Dr. Dan TAO, Beijing Normal University, China
Dr. Guangji YUAN, Nanyang Technological University, Singapore
Moderator: Chew Lee TEO, Nanyang Technological University, Singapore
Curated by Special Interest Group on CSCL/Learning Sciences
Date: 27 September 2021
Time: 09:00-10:00 (GMT+8)
FREE Registration (due 25 September): https://apsce.net/webinar
When the world enters a new era facing extraordinary challenges and rapid changes, researchers in the field of CSCL call for critical efforts to reflect on the existing theories, designs, and technology support in the new context. To prepare students for the new environment, educational reforms need to cultivate adaptive minds and competencies for all students while leveraging student agency, which requires new frameworks and toolsets to design learning environments beyond established expectations, structures and boundaries. This webinar focuses on two central challenges in collaborative inquiry and knowledge building: 1) How can student-driven, ever-deepening processes become socially organized and supported within a community? 2) How can we scale inquiry-based collaboration across classroom communities that work together to build knowledge?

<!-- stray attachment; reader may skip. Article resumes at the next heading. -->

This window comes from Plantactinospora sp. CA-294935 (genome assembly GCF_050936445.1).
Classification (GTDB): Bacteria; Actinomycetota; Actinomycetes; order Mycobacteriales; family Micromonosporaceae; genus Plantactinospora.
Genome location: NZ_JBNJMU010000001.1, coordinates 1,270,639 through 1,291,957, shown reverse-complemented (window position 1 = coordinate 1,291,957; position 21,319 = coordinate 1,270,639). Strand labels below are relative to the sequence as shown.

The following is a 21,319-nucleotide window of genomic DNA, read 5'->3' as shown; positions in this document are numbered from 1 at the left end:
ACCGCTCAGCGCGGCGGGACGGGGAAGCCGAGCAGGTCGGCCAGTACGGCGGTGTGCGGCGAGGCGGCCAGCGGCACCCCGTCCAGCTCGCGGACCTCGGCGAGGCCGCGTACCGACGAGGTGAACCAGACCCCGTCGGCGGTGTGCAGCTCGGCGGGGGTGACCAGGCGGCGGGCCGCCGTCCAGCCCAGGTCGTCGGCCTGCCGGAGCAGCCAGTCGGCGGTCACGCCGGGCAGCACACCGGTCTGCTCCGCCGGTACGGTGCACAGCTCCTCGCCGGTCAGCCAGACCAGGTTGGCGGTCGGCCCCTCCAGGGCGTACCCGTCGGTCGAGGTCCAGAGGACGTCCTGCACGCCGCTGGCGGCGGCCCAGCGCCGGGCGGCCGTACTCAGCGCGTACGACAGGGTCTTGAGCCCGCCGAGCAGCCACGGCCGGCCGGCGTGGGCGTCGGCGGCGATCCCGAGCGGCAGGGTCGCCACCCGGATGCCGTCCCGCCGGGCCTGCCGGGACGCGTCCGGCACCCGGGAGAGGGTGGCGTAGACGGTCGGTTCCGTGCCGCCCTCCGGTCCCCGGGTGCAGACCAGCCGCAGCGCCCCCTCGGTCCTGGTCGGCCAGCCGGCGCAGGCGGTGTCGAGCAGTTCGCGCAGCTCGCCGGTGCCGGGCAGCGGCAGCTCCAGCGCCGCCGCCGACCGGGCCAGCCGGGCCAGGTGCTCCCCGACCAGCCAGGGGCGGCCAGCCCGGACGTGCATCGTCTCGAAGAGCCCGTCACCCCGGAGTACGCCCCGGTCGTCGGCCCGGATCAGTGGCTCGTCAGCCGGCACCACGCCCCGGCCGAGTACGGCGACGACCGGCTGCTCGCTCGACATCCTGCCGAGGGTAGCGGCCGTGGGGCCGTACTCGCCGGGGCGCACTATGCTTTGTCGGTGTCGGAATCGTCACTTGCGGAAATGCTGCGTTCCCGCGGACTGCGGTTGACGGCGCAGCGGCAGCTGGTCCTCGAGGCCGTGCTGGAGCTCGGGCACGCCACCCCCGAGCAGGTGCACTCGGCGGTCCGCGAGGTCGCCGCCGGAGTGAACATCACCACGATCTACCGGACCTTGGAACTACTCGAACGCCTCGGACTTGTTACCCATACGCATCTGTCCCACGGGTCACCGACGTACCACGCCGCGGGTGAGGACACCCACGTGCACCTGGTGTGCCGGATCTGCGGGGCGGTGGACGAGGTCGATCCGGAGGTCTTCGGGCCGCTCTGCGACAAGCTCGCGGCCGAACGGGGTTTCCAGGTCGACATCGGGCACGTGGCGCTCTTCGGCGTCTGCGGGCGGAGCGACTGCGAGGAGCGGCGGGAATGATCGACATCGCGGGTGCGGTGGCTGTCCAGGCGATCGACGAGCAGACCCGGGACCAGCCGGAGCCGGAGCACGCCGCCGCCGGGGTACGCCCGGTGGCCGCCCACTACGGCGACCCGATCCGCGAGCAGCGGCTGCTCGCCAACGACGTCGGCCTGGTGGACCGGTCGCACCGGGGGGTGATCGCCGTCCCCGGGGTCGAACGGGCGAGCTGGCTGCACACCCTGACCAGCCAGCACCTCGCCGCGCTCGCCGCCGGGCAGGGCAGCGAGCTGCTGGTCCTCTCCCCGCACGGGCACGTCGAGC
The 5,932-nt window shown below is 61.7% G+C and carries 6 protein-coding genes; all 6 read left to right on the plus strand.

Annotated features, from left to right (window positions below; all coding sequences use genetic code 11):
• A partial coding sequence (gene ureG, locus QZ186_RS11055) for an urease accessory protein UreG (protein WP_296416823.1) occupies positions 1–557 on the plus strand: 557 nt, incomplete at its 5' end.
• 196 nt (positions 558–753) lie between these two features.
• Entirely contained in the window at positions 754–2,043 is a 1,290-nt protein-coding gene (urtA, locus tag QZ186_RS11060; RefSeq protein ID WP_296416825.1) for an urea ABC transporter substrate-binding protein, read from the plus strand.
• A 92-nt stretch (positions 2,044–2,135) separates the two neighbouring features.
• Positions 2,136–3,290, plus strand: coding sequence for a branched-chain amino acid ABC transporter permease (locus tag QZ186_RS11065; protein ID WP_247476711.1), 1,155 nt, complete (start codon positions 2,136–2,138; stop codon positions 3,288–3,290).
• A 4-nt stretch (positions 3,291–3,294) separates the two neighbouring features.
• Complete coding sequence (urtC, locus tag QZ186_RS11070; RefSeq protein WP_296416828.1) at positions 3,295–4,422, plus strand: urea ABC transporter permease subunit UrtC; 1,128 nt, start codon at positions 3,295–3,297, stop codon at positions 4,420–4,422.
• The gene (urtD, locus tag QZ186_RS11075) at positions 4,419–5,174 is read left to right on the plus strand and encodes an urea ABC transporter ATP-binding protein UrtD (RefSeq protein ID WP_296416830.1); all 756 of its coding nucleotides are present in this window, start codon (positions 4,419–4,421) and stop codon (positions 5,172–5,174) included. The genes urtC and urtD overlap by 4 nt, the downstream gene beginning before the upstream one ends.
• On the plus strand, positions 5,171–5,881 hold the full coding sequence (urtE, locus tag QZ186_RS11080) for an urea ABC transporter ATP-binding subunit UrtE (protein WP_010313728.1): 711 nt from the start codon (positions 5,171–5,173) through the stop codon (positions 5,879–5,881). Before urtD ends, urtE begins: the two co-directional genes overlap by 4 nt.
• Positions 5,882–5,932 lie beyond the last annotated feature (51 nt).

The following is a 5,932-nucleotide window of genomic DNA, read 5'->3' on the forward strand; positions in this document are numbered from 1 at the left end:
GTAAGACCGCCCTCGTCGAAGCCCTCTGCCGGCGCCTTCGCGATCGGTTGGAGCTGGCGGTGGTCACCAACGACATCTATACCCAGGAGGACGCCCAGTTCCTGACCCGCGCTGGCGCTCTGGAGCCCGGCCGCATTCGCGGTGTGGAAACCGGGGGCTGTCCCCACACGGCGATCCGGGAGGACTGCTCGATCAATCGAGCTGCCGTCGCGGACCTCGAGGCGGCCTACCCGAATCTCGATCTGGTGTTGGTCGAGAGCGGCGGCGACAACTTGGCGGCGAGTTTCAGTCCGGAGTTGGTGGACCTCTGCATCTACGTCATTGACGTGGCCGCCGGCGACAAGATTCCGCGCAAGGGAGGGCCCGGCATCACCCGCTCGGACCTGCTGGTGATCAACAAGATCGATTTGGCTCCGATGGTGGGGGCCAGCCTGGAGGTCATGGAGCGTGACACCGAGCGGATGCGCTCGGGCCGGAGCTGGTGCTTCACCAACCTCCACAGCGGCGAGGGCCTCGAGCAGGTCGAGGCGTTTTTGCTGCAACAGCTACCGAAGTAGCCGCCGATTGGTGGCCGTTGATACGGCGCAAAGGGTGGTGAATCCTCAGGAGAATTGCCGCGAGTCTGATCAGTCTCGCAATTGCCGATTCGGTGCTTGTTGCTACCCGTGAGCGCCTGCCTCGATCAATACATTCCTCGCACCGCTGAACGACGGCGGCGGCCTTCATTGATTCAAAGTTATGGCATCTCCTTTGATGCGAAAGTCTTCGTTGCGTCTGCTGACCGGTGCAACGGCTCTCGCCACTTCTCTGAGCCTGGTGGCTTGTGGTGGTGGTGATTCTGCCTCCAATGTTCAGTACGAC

Unlike collaborative inquiry with pre-designed structures, we propose reflective structuration (RS) as a social and temporal mechanism to shape and guide ongoing collaborative knowledge building. We also examine a new design for the cross-classroom collaboration, which expand student interaction to higher social levels and over longer timescales. With the support from our colleagues, we have developed and implemented Idea Thread Mapper (ITM) to support knowledge building communities to co-organize the unfolding inquiry process over time, monitor emergent directions, and foster cross-classroom interactions. In this webinar, we will share the conceptual and technology support for student-driven collaborative inquiry in a set of Grade 5 science classrooms. We will also discuss our ongoing efforts to implement the RS approach in broader knowledge building communities and elaborate the processes of cross-community knowledge building using a multi-layer emergent interaction approach supported by ITM.